Trust Run Wild

I’ve heard that Chogyam Trungpa Rinpoche once gave a teaching called, “Trust Run Wild.” I wasn’t there. I don’t know what he taught. But I was struck by the title and have had my own ideas about what such a teaching could say. Trust is a facet of our Buddha-mind, the basis for relating sanely with our world, but few people ever discover it as a way of being. It remains rare because the unexpected avenue by which we would arrive at trust is through opening to ambiguity ( and with it to vulnerability and to threat). If trust is form, then ambiguity is emptiness, and oh my friend, emptiness is form. Trust and ambiguity, trust and doubt are not mutually exclusive. Trust and all forms of sanity, individual and social, arise only when ambiguity is welcome.


In many circles, it is not fashionable to question things. It is deemed disloyal or unpatriotic. But this approach is inherently problematic. If we do not work with our doubts and questions, we will not learn or grow, we will lose the opportunity that dissonance presents, the opportunity to discover genuine congruence; the opportunity to transform our relationship to self, others, to society. In a book I found very interesting, Give Me Liberty, Naomi Wolf writes, “Over the past four decades, patriotism was often defined as uncritical support for U.S. politics… Finally patriotism was re-branded as the silencing of dissent…but all these re-brandings of patriotism would have dismayed the great Americans [our founding-fathers] who had all at times criticized U.S. military actions, U.S. policies, the establishment of any state religion, and most of all criticized those who would silence disagreeing voices and dissent.” What is that mentality that shuts down questions, questioning and divergent opinions? It is the mind of fear, of distrust and it is not only a political phenomenon. I see that mentality blocking students from genuine learning and growth. The latest American fashion of silencing dissent is not only a threat to free society, it represents a frame of mind that is problematic in our Buddhist practice. In Buddhism, the process of rigorous questioning and turning doubts into whole-hearted explorations are key elements in getting acquainted with the true meaning of the teachings.


Doubts and questions are not necessarily a sign of disloyalty. They are a crucial aspect of the process of learning in life, of the organic unfolding of intimacy in relationship, of expanding our perspective to see things in new ways on the Buddhist path. Perhaps people feel so shameful about doubts because culturally we have little capacity for respectful dialogue. Respectful and gentle speech opens the doorway to many conversations which graciously allow room for doubts. But when doubts are not brought up in the spirit of learning and curiosity, instead of doubts being the basis for genuine communication, those doubts arouse resentment and aggression. The feeling of uncertainty presented by doubts is not welcome in a mind that clings to form. So aggression is aimed towards whatever reality is not black and white enough to feel comfortable with, better to destroy it than face the breakdown of reality as we have known it. Or the aggression is aimed at oneself for not living up to some ideal of perfect faith and loyalty. Or we simply shut down and deny the doubts (until we can’t). Dualistic mind decides that if something or someone doesn’t fit into some tidy box labeled “right” or “true” then it must be wrong, burned, hanged, obliterated! Then the onslaught of name-calling, insulting, and demonizing the other ensues. There is no genuine communication in that rigid atmosphere, and so doubt mixed with bigoted-ness ends up giving doubt a bad name. But there is another way to relate to our doubts, they can be wielded as open-ended questions that open us to a genuine exploration of the path. The alternative to “right” and “true” is not necessarily wrong and false. A third alternative exists – open-end-ness, emptiness, the key principle of non-duality and why Buddhism does not lend itself easily to black and white thinking. We only encounter this reality directly if we can ask honest real questions. That’s where all the juice is.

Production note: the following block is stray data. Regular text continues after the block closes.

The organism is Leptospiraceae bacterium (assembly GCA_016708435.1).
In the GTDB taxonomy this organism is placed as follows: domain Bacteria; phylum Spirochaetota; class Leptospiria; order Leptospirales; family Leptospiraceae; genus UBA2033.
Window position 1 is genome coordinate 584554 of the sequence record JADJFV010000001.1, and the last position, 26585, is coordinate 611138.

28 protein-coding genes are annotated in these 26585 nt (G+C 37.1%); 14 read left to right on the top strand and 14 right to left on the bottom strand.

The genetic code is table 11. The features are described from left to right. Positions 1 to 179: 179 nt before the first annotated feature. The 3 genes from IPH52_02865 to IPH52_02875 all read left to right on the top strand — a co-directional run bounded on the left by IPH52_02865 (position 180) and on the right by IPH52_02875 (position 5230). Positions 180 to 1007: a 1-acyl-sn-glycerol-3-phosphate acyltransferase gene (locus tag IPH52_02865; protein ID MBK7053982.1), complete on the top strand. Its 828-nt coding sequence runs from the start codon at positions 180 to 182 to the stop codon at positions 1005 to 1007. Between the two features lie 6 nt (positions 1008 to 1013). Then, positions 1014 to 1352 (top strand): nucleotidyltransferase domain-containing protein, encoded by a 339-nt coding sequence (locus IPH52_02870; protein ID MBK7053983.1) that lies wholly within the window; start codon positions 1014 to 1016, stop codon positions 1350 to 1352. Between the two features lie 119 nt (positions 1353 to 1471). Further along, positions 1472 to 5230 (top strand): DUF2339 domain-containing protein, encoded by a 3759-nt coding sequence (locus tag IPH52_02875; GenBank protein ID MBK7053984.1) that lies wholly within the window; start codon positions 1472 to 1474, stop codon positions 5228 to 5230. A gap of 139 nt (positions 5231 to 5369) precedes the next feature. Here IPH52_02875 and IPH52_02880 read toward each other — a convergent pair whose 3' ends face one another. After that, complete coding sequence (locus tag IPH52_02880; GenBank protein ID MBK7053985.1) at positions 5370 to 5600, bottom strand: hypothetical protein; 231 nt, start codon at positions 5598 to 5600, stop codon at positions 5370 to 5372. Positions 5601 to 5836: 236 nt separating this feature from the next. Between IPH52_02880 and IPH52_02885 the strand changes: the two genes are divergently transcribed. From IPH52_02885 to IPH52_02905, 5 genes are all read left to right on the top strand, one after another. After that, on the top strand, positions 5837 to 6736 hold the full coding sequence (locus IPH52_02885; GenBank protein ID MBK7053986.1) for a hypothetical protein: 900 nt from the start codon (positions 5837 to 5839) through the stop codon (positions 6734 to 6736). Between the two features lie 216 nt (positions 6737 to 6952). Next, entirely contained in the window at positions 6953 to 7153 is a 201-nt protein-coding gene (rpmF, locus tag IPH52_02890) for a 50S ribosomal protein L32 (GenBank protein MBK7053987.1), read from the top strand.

When doubts are treated as proof that what we are doubting is fundamentally wrong and bad, they become the basis for aggression. It is neurotic to take a “guilty until proven innocent” approach. If we come to the situation with fear, tension and negative projections – that will have an effect – not just on the other person – but on ourselves, on what we will allow ourselves to see and understand. Unfortunately, we can blot out the facts of the situation and see things as we assume them to be rather than as they are. What is the alternative to guilty-until-proven-innocent? It is not blind faith. Both are extremes of confusion that avoid using awareness and intelligence. Both avoid communication and the threat that communication presents to our assumptions. Instead, a third alternative is to approach situations in an open-ended way. We are willing to let situations speak for themselves. We are willing to let situations and people communicate to us directly. We can see things as open-ended and make room for things to reveal themselves. We can inquire with the mind that does not know in advance what the answer will be.